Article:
Debby Lockey's Blog

Posters to help you make your street hedgehog friendly

 How to make our street hedgehog friendly


Did you know:


Ø   The hedgehog population has declined from 30 million in the 1950s to 1.5 million today?  Other estimates say their numbers have plummeted by a third in the last 10 years.


Ø   Hedgehogs mainly live in suburban gardens so if we change the way we garden we can help to increase hedgehog numbers.


Ø   An adult hedgehog can eat up to 200 grams of insects/slugs a night, i.e. half their weight in food each day.


Ø   In order to feed this appetite they need to roam for between 1 - 2 km each night.


Ø    Hedgehogs are good swimmers.


Ø   Never put out milk.  Hedgehogs are lactose intolerant so it upsets their stomachs.  Nor should you put out bread as being insectivores they eat meat.  It would be better to put out dog food or special hedgehog food.


In order to thrive hedgehogs need:

Ø   Food

Ø   Water

Ø   Shelter

Ø   And the ability to wander at night.



What can you do to help the plight of hedgehogs ?


  1. If you have the chance, replace fences with native hedges


  1. If you can’t plant a hedge because you already have a fence, don’t worry.   Instead create a gap about 5 inches / 12cm under the fence or wall.


  1. Have areas of long grass.  Here the hedgehogs can search for earthworms and beetles.


  1. Leave some logs/branches/twigs in the garden so the hedgehogs can make a nest for themselves.


  1. Try not to disturb these areas between November and March, as this is the time hedgehogs are hibernating.


  1. Raise any sport or fruit nets in the garden so they are ½ meter above the ground otherwise the hedgehogs will get entangled in the netting.


  1. Build a natural pond with gentle sloping sides so hedgehogs can happily wander in and out of the water to get a drink.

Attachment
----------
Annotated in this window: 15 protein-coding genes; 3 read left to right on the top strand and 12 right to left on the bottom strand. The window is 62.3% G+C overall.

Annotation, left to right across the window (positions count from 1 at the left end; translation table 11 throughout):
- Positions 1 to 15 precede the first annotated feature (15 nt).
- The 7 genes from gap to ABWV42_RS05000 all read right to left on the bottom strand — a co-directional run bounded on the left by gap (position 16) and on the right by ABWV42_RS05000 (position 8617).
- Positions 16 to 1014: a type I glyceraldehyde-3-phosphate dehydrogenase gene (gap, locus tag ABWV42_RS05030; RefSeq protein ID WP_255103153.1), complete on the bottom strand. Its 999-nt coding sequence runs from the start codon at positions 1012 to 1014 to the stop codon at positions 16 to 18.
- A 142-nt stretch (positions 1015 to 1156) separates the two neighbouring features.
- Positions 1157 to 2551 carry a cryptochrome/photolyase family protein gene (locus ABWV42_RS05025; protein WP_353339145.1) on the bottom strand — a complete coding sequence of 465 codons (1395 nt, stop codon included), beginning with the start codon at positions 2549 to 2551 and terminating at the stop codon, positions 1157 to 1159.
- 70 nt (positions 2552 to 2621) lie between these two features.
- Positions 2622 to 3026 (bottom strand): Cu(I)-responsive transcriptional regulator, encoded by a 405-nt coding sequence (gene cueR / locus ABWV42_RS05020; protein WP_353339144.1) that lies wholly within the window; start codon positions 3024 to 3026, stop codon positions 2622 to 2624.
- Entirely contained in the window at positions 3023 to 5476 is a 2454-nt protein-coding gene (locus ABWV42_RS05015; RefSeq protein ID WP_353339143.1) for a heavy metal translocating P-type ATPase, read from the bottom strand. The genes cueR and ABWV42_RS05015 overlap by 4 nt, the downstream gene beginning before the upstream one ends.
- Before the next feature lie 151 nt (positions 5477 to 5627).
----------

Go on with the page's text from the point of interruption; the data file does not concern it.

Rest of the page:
1. If you have a steep sided pond, position rocks in such a way that would enable hedgehogs to clamber out of the pond, should they fall in.


  1. Stop using slug pellets, as any hedgehog that eats these poisoned slugs will also be poisoned.  There are organic slug pellets, which claim to be wildlife friendly.





Posted 17:57, Sunday 28th February

Post a comment

Screen Name
Enter security code



About Debby's blog

Every month I will give you some tips on what to do in your garden and allotment for that time of the year.  Because I am a designer there will be elements of design thrown in along with gardening advice.

I’ll also let you know about any projects I am working on;  the ideas behind the design, how we will implement it and what the outcome was like. 

If any one would like to contribute I would be pleased to hear from you.  I am always pleased to hear other people’s experiences especially since I have found that the more I learn about gardening the less I seem to know.

Recent posts

Growing sweet peas, Lathyrus odoratus, for summer fragrance

How to create a lovely spring planting combination using the colour yellow.

Posters to help you make your street hedgehog friendly

Winter plants for winter insects.

The spring garden

A vegetable plot for lazy people

Some design thoughts

Achieving balance in the garden

Sculptures in the garden

Small is definitely beautiful